• That we are being ‘over-run’ by EU immigrants. Yes, even though they make a net contribution to our economy, they are, apparently, draining our resources and we need to take back control of our borders. Even though this country has a long history of immigration and has well established Polish communities, Greek communities, Italian communities, Portuguese communities and countless more. But who wants to be outward looking when you can just be on your own little island instead? Apparently we have had enough of the Polish shops, the French delis and the Italian cafes, of hearing different languages and of being able to move freely between each others’ countries. Well, we’re not saying that nobody is welcome; but we’d like to implement a points system so that we can just welcome the people we ‘need’. Perhaps other EU countries will also decide to implement this and decide whether they really ‘need’ the huge communities of Brits living in Provence, Tuscany and Southern Spain, to name a few.
  • That the EU is the cause of all our problems (not our own government, apparently) and that we’re about to be taken over by a German super-state.
  • That Britain isn’t ‘Great’ any more. Basically, we want the Empire back because when we used to go and colonise countries apparently that was ok.
  • That we are such a strong economy that negotiating new trade deals won’t be an issue – yes, jobs will be lost in the short term, but we’ll be bouncing back in no time. Apparently the EU is holding us back. Europe will be desperate to trade with us and other countries will be lining up too.

Apparently, it’s not that we don’t like Europe or Europeans – we can still be friendly neighbours. That’s what they say.

I’d like to be more than neighbours though, and I desperately don’t want this, boys. When I think about English football fans at the Euros in France this week (only a small number of them, but still) chanting about Brexit and taunting begging children in the street, I feel that actually, we’re pretty lucky that Europe still wants us. Our country has got an ugly side (which is nothing to do with the EU), and it feels like that side is particularly visible at the moment. You see, I like being a part of the EU – I’m not saying it’s perfect, but I strongly believe we should be playing a part in shaping its future.

I’m not sure what this ‘Greatness’ is that we’re harking back to, but I’d rather not go there. I don’t want the mess or the pain that a Leave vote is likely to cause. The likeliness of another Scottish referendum and complications in Ireland. The bad feeling it will create with our neighbours – because they are our neighbours, boys. And what sort of a welcome would we get if this ‘so long, suckers, we’re going to be great again‘ vote of ours wins? So I’m sorry for that. I’m sorry if this stirs up European troubles and discontent. If what has been a remarkably peaceful continent does not remain so. I’m sorry if jobs and opportunities are fewer. I’m sorry that our politicians and civil servants are going to be spending their time and resources re-negotiating thousands upon thousands of pages of laws and clauses when there are so many other things they could be spending their time on. I’m sorry that we’ll probably end up with a ridiculous compromise which pleases no-one, like being part of the EEA whilst still accepting free movement of people.  I’m sorry if we lose some of the good things the EU achieved, just so that we could give sovereignty a try and realise that actually, having our own government go it alone with no back up is actually a bit rubbish.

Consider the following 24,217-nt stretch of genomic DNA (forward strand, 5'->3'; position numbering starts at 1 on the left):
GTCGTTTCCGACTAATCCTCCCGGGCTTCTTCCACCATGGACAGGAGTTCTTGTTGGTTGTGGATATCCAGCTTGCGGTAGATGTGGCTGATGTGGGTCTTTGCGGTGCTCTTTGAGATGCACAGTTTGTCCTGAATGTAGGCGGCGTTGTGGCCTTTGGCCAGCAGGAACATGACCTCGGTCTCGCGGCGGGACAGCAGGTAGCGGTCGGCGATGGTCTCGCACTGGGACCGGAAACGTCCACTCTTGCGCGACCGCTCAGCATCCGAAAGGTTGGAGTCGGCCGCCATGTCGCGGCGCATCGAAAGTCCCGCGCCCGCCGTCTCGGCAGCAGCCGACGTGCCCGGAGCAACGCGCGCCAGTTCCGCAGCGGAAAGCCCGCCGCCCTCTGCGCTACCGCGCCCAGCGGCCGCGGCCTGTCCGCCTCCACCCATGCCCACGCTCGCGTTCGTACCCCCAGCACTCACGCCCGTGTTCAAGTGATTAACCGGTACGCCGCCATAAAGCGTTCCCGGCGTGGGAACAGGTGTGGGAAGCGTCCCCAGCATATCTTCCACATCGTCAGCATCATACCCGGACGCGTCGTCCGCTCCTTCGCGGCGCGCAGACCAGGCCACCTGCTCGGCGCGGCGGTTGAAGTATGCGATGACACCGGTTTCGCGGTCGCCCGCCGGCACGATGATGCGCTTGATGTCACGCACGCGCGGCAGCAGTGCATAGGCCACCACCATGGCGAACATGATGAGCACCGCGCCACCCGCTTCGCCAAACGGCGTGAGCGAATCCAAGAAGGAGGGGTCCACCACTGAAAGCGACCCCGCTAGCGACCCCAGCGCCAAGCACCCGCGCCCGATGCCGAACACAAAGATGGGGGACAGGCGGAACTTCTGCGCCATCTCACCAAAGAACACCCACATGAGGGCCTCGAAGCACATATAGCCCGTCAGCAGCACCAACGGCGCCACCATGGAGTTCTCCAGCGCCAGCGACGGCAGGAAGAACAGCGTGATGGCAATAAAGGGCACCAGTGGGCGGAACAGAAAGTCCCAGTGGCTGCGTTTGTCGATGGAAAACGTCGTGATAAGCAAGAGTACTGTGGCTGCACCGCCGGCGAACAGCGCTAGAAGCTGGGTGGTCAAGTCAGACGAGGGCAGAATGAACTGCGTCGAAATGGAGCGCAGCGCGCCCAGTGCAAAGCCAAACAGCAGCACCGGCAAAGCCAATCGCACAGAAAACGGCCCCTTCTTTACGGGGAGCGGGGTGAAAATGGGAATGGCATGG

It’s really not what I want, boys. I’m just hoping that enough people agree.


boy with globe

This is not intended to be a serious analysis of the pros and cons of the EU. These are very much just my feelings on the subject, as someone who loves Europe and as a mum. But if you would like to read what more knowledgeable people have to say on the matter, I’ve found the below useful reads:

The Economist – Divided we fall

Washington Post – Economic Insanity





One thought on “A pre-referendum note to my boys

  1. Pingback: Why the Women’s March was a very very good thing | My house is full of boys